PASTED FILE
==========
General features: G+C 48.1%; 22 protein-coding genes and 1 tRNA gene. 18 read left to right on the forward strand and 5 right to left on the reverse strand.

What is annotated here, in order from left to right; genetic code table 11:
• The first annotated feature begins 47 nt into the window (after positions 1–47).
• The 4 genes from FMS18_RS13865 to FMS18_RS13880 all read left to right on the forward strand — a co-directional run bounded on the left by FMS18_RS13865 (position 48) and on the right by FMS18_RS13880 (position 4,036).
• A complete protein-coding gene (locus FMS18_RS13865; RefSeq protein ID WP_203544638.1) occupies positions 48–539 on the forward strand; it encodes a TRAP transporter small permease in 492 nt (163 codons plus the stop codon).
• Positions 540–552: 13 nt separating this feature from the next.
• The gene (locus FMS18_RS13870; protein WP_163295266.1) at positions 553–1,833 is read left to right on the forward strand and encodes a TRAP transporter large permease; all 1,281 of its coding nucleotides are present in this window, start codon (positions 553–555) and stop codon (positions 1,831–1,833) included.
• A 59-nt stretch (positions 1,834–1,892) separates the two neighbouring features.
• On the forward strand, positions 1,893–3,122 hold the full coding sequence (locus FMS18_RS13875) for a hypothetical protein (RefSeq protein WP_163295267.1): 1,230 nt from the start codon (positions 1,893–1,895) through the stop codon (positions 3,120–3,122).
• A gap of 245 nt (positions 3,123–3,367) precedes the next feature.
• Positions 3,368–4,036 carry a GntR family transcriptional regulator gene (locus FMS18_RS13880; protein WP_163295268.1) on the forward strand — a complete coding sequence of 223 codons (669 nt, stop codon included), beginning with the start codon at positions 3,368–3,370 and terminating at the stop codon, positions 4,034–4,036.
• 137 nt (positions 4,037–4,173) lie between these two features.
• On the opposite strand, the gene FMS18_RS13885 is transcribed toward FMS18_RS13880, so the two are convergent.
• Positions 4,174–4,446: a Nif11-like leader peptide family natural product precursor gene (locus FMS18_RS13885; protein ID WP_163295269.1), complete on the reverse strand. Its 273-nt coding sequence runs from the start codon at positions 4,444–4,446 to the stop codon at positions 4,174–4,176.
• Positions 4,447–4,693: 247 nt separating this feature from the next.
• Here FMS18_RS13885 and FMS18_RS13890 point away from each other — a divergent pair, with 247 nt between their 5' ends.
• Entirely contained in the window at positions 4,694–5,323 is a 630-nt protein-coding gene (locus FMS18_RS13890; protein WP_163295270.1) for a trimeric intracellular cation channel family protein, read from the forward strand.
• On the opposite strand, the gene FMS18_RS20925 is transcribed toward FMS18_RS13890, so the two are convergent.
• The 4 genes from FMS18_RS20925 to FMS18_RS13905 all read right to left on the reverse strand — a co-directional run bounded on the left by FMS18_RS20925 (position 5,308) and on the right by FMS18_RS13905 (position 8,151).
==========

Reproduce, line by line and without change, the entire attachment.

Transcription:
General features: G+C 48.1%; 22 protein-coding genes and 1 tRNA gene. 18 read left to right on the forward strand and 5 right to left on the reverse strand.

What is annotated here, in order from left to right; genetic code table 11:
• The first annotated feature begins 47 nt into the window (after positions 1–47).
• The 4 genes from FMS18_RS13865 to FMS18_RS13880 all read left to right on the forward strand — a co-directional run bounded on the left by FMS18_RS13865 (position 48) and on the right by FMS18_RS13880 (position 4,036).
• A complete protein-coding gene (locus FMS18_RS13865; RefSeq protein ID WP_203544638.1) occupies positions 48–539 on the forward strand; it encodes a TRAP transporter small permease in 492 nt (163 codons plus the stop codon).
• Positions 540–552: 13 nt separating this feature from the next.
• The gene (locus FMS18_RS13870; protein WP_163295266.1) at positions 553–1,833 is read left to right on the forward strand and encodes a TRAP transporter large permease; all 1,281 of its coding nucleotides are present in this window, start codon (positions 553–555) and stop codon (positions 1,831–1,833) included.
• A 59-nt stretch (positions 1,834–1,892) separates the two neighbouring features.
• On the forward strand, positions 1,893–3,122 hold the full coding sequence (locus FMS18_RS13875) for a hypothetical protein (RefSeq protein WP_163295267.1): 1,230 nt from the start codon (positions 1,893–1,895) through the stop codon (positions 3,120–3,122).
• A gap of 245 nt (positions 3,123–3,367) precedes the next feature.
• Positions 3,368–4,036 carry a GntR family transcriptional regulator gene (locus FMS18_RS13880; protein WP_163295268.1) on the forward strand — a complete coding sequence of 223 codons (669 nt, stop codon included), beginning with the start codon at positions 3,368–3,370 and terminating at the stop codon, positions 4,034–4,036.
• 137 nt (positions 4,037–4,173) lie between these two features.
• On the opposite strand, the gene FMS18_RS13885 is transcribed toward FMS18_RS13880, so the two are convergent.
• Positions 4,174–4,446: a Nif11-like leader peptide family natural product precursor gene (locus FMS18_RS13885; protein ID WP_163295269.1), complete on the reverse strand. Its 273-nt coding sequence runs from the start codon at positions 4,444–4,446 to the stop codon at positions 4,174–4,176.
• Positions 4,447–4,693: 247 nt separating this feature from the next.
• Here FMS18_RS13885 and FMS18_RS13890 point away from each other — a divergent pair, with 247 nt between their 5' ends.
• Entirely contained in the window at positions 4,694–5,323 is a 630-nt protein-coding gene (locus FMS18_RS13890; protein WP_163295270.1) for a trimeric intracellular cation channel family protein, read from the forward strand.
• On the opposite strand, the gene FMS18_RS20925 is transcribed toward FMS18_RS13890, so the two are convergent.
• The 4 genes from FMS18_RS20925 to FMS18_RS13905 all read right to left on the reverse strand — a co-directional run bounded on the left by FMS18_RS20925 (position 5,308) and on the right by FMS18_RS13905 (position 8,151).